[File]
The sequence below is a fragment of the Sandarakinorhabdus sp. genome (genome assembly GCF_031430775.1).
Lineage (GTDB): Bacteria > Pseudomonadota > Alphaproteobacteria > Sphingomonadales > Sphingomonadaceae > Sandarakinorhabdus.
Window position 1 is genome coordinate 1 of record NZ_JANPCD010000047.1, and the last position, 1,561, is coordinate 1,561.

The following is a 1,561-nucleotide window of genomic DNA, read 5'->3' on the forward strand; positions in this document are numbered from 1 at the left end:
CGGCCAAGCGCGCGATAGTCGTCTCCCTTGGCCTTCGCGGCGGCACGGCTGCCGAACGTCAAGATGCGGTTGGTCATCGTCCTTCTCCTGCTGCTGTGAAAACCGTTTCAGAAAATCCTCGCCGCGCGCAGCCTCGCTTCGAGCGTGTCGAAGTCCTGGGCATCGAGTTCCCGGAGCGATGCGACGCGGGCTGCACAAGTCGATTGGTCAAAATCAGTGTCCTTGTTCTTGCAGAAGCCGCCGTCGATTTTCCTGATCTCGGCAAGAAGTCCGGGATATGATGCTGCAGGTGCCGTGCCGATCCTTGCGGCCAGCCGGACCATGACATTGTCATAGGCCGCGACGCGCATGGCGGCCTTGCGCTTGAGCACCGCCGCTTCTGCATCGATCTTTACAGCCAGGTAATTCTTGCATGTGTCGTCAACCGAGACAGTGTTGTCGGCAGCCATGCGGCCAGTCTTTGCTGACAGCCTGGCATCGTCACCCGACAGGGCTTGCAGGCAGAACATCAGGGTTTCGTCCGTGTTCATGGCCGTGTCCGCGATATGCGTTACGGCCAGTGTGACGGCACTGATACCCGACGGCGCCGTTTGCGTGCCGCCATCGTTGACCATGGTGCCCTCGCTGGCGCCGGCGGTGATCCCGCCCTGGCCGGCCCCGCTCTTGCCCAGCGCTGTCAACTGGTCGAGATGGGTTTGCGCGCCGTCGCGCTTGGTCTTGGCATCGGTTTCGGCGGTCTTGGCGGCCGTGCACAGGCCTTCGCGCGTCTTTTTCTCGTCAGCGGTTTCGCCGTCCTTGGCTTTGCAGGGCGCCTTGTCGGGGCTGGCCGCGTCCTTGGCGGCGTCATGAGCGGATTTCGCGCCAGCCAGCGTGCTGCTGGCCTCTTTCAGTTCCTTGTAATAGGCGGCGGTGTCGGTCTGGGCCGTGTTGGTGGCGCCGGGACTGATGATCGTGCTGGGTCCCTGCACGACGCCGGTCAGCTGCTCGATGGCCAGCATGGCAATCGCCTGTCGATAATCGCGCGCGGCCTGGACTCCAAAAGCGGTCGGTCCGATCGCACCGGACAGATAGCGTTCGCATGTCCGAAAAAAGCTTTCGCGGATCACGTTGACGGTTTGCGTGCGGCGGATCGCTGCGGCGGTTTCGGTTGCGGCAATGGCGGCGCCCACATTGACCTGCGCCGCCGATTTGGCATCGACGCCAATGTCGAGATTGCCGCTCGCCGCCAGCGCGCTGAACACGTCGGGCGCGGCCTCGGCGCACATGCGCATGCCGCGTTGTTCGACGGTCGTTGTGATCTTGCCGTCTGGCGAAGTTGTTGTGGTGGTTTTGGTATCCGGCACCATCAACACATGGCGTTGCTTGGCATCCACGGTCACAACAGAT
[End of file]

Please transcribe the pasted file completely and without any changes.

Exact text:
The sequence below is a fragment of the Sandarakinorhabdus sp. genome (genome assembly GCF_031430775.1).
Lineage (GTDB): Bacteria > Pseudomonadota > Alphaproteobacteria > Sphingomonadales > Sphingomonadaceae > Sandarakinorhabdus.
Window position 1 is genome coordinate 1 of record NZ_JANPCD010000047.1, and the last position, 1,561, is coordinate 1,561.

The following is a 1,561-nucleotide window of genomic DNA, read 5'->3' on the forward strand; positions in this document are numbered from 1 at the left end:
CGGCCAAGCGCGCGATAGTCGTCTCCCTTGGCCTTCGCGGCGGCACGGCTGCCGAACGTCAAGATGCGGTTGGTCATCGTCCTTCTCCTGCTGCTGTGAAAACCGTTTCAGAAAATCCTCGCCGCGCGCAGCCTCGCTTCGAGCGTGTCGAAGTCCTGGGCATCGAGTTCCCGGAGCGATGCGACGCGGGCTGCACAAGTCGATTGGTCAAAATCAGTGTCCTTGTTCTTGCAGAAGCCGCCGTCGATTTTCCTGATCTCGGCAAGAAGTCCGGGATATGATGCTGCAGGTGCCGTGCCGATCCTTGCGGCCAGCCGGACCATGACATTGTCATAGGCCGCGACGCGCATGGCGGCCTTGCGCTTGAGCACCGCCGCTTCTGCATCGATCTTTACAGCCAGGTAATTCTTGCATGTGTCGTCAACCGAGACAGTGTTGTCGGCAGCCATGCGGCCAGTCTTTGCTGACAGCCTGGCATCGTCACCCGACAGGGCTTGCAGGCAGAACATCAGGGTTTCGTCCGTGTTCATGGCCGTGTCCGCGATATGCGTTACGGCCAGTGTGACGGCACTGATACCCGACGGCGCCGTTTGCGTGCCGCCATCGTTGACCATGGTGCCCTCGCTGGCGCCGGCGGTGATCCCGCCCTGGCCGGCCCCGCTCTTGCCCAGCGCTGTCAACTGGTCGAGATGGGTTTGCGCGCCGTCGCGCTTGGTCTTGGCATCGGTTTCGGCGGTCTTGGCGGCCGTGCACAGGCCTTCGCGCGTCTTTTTCTCGTCAGCGGTTTCGCCGTCCTTGGCTTTGCAGGGCGCCTTGTCGGGGCTGGCCGCGTCCTTGGCGGCGTCATGAGCGGATTTCGCGCCAGCCAGCGTGCTGCTGGCCTCTTTCAGTTCCTTGTAATAGGCGGCGGTGTCGGTCTGGGCCGTGTTGGTGGCGCCGGGACTGATGATCGTGCTGGGTCCCTGCACGACGCCGGTCAGCTGCTCGATGGCCAGCATGGCAATCGCCTGTCGATAATCGCGCGCGGCCTGGACTCCAAAAGCGGTCGGTCCGATCGCACCGGACAGATAGCGTTCGCATGTCCGAAAAAAGCTTTCGCGGATCACGTTGACGGTTTGCGTGCGGCGGATCGCTGCGGCGGTTTCGGTTGCGGCAATGGCGGCGCCCACATTGACCTGCGCCGCCGATTTGGCATCGACGCCAATGTCGAGATTGCCGCTCGCCGCCAGCGCGCTGAACACGTCGGGCGCGGCCTCGGCGCACATGCGCATGCCGCGTTGTTCGACGGTCGTTGTGATCTTGCCGTCTGGCGAAGTTGTTGTGGTGGTTTTGGTATCCGGCACCATCAACACATGGCGTTGCTTGGCATCCACGGTCACAACAGAT